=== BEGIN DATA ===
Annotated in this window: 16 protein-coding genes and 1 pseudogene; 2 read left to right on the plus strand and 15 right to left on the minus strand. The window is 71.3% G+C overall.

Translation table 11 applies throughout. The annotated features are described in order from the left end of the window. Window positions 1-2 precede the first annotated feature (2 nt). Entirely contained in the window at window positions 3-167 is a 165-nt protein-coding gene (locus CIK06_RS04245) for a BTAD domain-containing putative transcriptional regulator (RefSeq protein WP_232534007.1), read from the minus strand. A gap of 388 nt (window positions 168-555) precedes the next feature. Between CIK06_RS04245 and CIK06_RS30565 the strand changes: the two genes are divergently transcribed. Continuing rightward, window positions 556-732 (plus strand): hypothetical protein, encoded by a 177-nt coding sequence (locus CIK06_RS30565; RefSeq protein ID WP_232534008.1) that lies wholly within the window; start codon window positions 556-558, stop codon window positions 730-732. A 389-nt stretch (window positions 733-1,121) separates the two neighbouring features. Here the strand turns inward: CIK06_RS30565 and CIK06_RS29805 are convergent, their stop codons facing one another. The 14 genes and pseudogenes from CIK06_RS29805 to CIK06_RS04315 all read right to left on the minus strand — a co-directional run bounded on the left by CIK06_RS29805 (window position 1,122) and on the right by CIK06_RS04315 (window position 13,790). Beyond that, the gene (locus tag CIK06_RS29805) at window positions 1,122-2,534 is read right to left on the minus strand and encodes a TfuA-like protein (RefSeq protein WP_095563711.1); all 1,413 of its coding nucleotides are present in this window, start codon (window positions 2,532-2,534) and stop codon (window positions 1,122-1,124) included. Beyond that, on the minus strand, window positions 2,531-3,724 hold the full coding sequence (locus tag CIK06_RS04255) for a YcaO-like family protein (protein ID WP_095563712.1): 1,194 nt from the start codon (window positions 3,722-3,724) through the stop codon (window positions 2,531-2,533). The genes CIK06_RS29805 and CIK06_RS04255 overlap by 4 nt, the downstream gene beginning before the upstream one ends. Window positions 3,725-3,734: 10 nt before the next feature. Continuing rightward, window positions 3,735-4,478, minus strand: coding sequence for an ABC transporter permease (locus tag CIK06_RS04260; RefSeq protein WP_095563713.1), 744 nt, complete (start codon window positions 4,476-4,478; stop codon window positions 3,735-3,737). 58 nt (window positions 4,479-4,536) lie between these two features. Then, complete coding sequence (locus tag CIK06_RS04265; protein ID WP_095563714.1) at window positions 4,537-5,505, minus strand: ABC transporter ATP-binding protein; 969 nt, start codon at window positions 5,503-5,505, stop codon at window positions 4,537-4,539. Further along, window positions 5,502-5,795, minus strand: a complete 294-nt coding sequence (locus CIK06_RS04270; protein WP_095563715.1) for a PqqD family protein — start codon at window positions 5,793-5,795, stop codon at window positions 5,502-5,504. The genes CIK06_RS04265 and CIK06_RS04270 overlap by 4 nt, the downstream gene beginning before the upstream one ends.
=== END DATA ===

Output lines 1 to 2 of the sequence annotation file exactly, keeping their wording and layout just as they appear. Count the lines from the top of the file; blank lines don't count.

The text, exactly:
Annotated in this window: 16 protein-coding genes and 1 pseudogene; 2 read left to right on the plus strand and 15 right to left on the minus strand. The window is 71.3% G+C overall.

Translation table 11 applies throughout. The annotated features are described in order from the left end of the window. Window positions 1-2 precede the first annotated feature (2 nt). Entirely contained in the window at window positions 3-167 is a 165-nt protein-coding gene (locus CIK06_RS04245) for a BTAD domain-containing putative transcriptional regulator (RefSeq protein WP_232534007.1), read from the minus strand. A gap of 388 nt (window positions 168-555) precedes the next feature. Between CIK06_RS04245 and CIK06_RS30565 the strand changes: the two genes are divergently transcribed. Continuing rightward, window positions 556-732 (plus strand): hypothetical protein, encoded by a 177-nt coding sequence (locus CIK06_RS30565; RefSeq protein ID WP_232534008.1) that lies wholly within the window; start codon window positions 556-558, stop codon window positions 730-732. A 389-nt stretch (window positions 733-1,121) separates the two neighbouring features. Here the strand turns inward: CIK06_RS30565 and CIK06_RS29805 are convergent, their stop codons facing one another. The 14 genes and pseudogenes from CIK06_RS29805 to CIK06_RS04315 all read right to left on the minus strand — a co-directional run bounded on the left by CIK06_RS29805 (window position 1,122) and on the right by CIK06_RS04315 (window position 13,790). Beyond that, the gene (locus tag CIK06_RS29805) at window positions 1,122-2,534 is read right to left on the minus strand and encodes a TfuA-like protein (RefSeq protein WP_095563711.1); all 1,413 of its coding nucleotides are present in this window, start codon (window positions 2,532-2,534) and stop codon (window positions 1,122-1,124) included. Beyond that, on the minus strand, window positions 2,531-3,724 hold the full coding sequence (locus tag CIK06_RS04255) for a YcaO-like family protein (protein ID WP_095563712.1): 1,194 nt from the start codon (window positions 3,722-3,724) through the stop codon (window positions 2,531-2,533). The genes CIK06_RS29805 and CIK06_RS04255 overlap by 4 nt, the downstream gene beginning before the upstream one ends. Window positions 3,725-3,734: 10 nt before the next feature. Continuing rightward, window positions 3,735-4,478, minus strand: coding sequence for an ABC transporter permease (locus tag CIK06_RS04260; RefSeq protein WP_095563713.1), 744 nt, complete (start codon window positions 4,476-4,478; stop codon window positions 3,735-3,737). 58 nt (window positions 4,479-4,536) lie between these two features. Then, complete coding sequence (locus tag CIK06_RS04265; protein ID WP_095563714.1) at window positions 4,537-5,505, minus strand: ABC transporter ATP-binding protein; 969 nt, start codon at window positions 5,503-5,505, stop codon at window positions 4,537-4,539. Further along, window positions 5,502-5,795, minus strand: a complete 294-nt coding sequence (locus CIK06_RS04270; protein WP_095563715.1) for a PqqD family protein — start codon at window positions 5,793-5,795, stop codon at window positions 5,502-5,504. The genes CIK06_RS04265 and CIK06_RS04270 overlap by 4 nt, the downstream gene beginning before the upstream one ends.